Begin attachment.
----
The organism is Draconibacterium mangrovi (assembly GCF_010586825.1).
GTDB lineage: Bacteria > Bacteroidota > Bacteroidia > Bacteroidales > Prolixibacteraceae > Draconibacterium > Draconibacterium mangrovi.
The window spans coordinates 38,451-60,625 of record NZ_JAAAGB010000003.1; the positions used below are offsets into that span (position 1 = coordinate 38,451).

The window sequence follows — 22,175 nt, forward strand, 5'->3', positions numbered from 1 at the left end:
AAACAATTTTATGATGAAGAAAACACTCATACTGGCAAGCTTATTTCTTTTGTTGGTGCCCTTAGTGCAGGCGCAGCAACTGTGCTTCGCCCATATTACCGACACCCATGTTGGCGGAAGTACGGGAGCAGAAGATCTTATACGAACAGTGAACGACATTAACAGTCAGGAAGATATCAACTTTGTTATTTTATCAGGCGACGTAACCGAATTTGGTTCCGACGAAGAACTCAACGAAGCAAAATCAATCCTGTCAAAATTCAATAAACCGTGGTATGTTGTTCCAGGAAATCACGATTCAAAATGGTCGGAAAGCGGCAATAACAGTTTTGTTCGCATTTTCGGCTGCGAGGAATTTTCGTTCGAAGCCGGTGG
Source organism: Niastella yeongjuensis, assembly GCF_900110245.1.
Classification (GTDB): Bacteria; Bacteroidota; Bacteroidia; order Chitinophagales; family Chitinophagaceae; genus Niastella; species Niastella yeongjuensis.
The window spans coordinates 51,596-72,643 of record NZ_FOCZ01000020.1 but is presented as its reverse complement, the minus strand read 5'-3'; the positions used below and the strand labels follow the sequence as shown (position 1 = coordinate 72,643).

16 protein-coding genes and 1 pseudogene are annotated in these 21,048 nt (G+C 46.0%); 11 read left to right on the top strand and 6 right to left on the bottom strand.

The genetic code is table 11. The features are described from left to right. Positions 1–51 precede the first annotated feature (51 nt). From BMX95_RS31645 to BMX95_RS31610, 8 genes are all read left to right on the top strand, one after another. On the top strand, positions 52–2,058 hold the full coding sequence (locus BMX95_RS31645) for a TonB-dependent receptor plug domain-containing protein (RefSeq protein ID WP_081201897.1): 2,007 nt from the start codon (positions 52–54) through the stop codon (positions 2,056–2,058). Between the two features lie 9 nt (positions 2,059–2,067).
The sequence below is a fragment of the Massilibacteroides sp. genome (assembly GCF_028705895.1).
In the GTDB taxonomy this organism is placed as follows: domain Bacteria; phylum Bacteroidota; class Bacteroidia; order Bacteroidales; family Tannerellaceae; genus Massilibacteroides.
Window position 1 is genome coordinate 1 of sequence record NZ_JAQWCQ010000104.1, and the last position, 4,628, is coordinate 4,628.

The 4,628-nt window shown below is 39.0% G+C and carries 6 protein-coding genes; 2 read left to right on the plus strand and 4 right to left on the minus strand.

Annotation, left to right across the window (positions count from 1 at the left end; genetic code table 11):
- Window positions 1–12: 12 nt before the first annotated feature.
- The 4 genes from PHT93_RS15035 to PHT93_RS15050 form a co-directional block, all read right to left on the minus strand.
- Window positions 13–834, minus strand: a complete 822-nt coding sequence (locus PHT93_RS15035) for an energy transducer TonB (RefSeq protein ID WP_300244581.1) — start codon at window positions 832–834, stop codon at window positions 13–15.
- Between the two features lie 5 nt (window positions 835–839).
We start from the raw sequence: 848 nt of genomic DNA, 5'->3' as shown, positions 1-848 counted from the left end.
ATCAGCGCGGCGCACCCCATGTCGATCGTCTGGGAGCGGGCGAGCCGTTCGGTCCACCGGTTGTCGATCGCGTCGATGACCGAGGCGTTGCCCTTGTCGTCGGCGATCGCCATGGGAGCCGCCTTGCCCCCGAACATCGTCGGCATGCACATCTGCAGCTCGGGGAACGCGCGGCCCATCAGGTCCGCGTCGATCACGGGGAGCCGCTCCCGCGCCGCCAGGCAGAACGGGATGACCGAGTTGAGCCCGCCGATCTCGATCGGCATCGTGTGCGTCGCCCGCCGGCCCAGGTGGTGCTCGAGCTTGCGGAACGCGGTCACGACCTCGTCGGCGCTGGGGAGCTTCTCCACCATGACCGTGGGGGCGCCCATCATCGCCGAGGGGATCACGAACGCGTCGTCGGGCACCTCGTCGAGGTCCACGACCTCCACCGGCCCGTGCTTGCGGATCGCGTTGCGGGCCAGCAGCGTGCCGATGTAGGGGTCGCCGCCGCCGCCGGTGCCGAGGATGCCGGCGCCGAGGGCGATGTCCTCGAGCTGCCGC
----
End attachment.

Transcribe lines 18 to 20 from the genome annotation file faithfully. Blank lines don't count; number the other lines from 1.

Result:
- Window positions 13–834, minus strand: a complete 822-nt coding sequence (locus PHT93_RS15035) for an energy transducer TonB (RefSeq protein ID WP_300244581.1) — start codon at window positions 832–834, stop codon at window positions 13–15.
- Between the two features lie 5 nt (window positions 835–839).
We start from the raw sequence: 848 nt of genomic DNA, 5'->3' as shown, positions 1-848 counted from the left end.